True to its name, canyon live oak (Quercus chrysolepis) is often found clinging to ravine walls and steep hillsides. This beautiful and abundant tree is most easily identified by the golden-colored fuzz that coats the concave underside of young leaves–giving rise to one of it’s other common names, goldencup oak. In chaparral it can be low low and shrubby, but in more open country it grows into a graceful tree.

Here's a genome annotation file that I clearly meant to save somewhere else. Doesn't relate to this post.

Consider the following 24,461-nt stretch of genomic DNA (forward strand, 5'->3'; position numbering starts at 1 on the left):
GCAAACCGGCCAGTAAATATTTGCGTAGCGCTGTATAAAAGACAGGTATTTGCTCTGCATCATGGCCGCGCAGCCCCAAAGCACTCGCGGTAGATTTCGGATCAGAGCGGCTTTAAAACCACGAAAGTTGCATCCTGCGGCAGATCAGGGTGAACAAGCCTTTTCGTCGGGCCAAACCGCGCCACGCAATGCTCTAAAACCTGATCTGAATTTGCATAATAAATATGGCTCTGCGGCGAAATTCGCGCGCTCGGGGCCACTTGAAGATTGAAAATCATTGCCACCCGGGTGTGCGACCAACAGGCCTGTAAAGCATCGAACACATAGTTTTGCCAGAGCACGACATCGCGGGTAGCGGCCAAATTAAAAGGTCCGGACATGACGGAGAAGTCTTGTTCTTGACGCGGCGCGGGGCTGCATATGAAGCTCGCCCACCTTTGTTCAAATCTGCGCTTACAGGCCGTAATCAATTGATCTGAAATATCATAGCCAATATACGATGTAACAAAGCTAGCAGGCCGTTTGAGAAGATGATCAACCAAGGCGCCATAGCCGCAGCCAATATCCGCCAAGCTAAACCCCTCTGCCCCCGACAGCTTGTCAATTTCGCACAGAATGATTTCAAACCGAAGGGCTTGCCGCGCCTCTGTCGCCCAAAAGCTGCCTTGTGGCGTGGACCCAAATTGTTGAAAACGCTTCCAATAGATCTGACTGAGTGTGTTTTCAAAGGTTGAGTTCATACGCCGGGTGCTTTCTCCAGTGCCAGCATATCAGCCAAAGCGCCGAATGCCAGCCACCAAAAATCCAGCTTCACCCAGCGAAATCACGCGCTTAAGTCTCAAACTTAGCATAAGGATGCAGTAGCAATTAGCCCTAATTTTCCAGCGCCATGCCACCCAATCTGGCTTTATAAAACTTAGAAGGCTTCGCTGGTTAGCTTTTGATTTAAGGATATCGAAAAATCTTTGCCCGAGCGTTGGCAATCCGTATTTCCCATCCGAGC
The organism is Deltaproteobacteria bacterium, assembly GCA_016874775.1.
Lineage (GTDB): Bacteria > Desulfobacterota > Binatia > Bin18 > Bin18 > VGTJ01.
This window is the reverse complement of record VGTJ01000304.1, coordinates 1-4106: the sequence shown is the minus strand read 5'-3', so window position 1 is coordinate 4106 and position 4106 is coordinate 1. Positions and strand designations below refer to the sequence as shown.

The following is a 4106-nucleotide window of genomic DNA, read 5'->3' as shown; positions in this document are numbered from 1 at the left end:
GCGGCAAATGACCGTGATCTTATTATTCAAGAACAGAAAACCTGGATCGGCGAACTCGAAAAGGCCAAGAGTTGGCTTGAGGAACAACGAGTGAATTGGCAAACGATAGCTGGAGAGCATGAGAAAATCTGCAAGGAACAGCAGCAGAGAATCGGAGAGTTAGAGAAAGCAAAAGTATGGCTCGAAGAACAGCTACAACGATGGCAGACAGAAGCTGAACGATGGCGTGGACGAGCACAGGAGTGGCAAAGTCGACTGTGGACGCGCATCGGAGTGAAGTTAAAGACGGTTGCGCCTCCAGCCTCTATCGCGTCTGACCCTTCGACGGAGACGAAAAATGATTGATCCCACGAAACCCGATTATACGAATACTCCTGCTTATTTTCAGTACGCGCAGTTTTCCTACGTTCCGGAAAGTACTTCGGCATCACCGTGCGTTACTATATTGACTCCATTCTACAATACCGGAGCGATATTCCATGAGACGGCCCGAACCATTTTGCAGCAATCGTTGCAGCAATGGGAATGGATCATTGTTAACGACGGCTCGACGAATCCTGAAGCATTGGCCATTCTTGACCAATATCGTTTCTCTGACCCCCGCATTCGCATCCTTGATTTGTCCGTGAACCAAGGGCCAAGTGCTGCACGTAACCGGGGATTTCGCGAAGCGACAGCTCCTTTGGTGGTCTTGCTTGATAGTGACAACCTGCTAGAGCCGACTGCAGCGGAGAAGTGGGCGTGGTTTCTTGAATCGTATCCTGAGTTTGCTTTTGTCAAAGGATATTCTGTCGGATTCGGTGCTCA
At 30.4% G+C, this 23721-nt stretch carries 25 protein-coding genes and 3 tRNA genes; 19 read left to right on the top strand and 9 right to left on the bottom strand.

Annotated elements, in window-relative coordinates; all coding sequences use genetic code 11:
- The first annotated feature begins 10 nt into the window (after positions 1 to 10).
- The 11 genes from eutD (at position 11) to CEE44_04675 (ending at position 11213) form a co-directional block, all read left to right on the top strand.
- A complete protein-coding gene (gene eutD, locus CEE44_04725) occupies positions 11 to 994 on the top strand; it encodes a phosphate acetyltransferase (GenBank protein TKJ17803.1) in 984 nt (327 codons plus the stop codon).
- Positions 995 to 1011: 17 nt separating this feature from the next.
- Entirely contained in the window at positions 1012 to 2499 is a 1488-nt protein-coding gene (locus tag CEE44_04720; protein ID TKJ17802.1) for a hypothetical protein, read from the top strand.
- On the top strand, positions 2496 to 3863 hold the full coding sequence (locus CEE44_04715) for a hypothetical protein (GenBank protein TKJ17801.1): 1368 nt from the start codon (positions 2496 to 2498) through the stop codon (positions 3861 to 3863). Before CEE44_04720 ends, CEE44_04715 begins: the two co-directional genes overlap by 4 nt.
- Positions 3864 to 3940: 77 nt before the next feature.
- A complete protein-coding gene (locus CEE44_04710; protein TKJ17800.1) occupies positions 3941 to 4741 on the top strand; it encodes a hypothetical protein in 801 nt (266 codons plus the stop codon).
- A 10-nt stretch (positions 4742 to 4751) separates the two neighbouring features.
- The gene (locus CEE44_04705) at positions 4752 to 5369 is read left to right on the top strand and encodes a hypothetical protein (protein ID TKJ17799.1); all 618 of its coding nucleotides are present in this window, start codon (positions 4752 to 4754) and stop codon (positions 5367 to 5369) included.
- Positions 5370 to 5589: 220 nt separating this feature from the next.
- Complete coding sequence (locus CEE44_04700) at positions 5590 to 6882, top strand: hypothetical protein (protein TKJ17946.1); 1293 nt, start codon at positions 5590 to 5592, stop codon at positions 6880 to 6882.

Canyon live oak has particularly hard wood for an oak, and its third common name is maul oak as it historically was used to make axles, tool handles, mauls, wagon tongues, plow beams, ship frames, and wheels. Wedges made from canyon live oak were used to split redwood into railroad ties. As with all oaks, its acorns were a favorite food of Native Americans. Once the bitter tannins had been leached out, it can be made into flour for cakes, breads and stews. In the southern coast range, it is a main habitat for spotted owls; myriad other species live in the oak forests, thriving on the abundant nourishment provided by the acorns. Reptiles and amphibians live in trunk cavities, birds nest among the branches, black-tailed deer browse on the leaves and mountain lions prowl through the underbrush.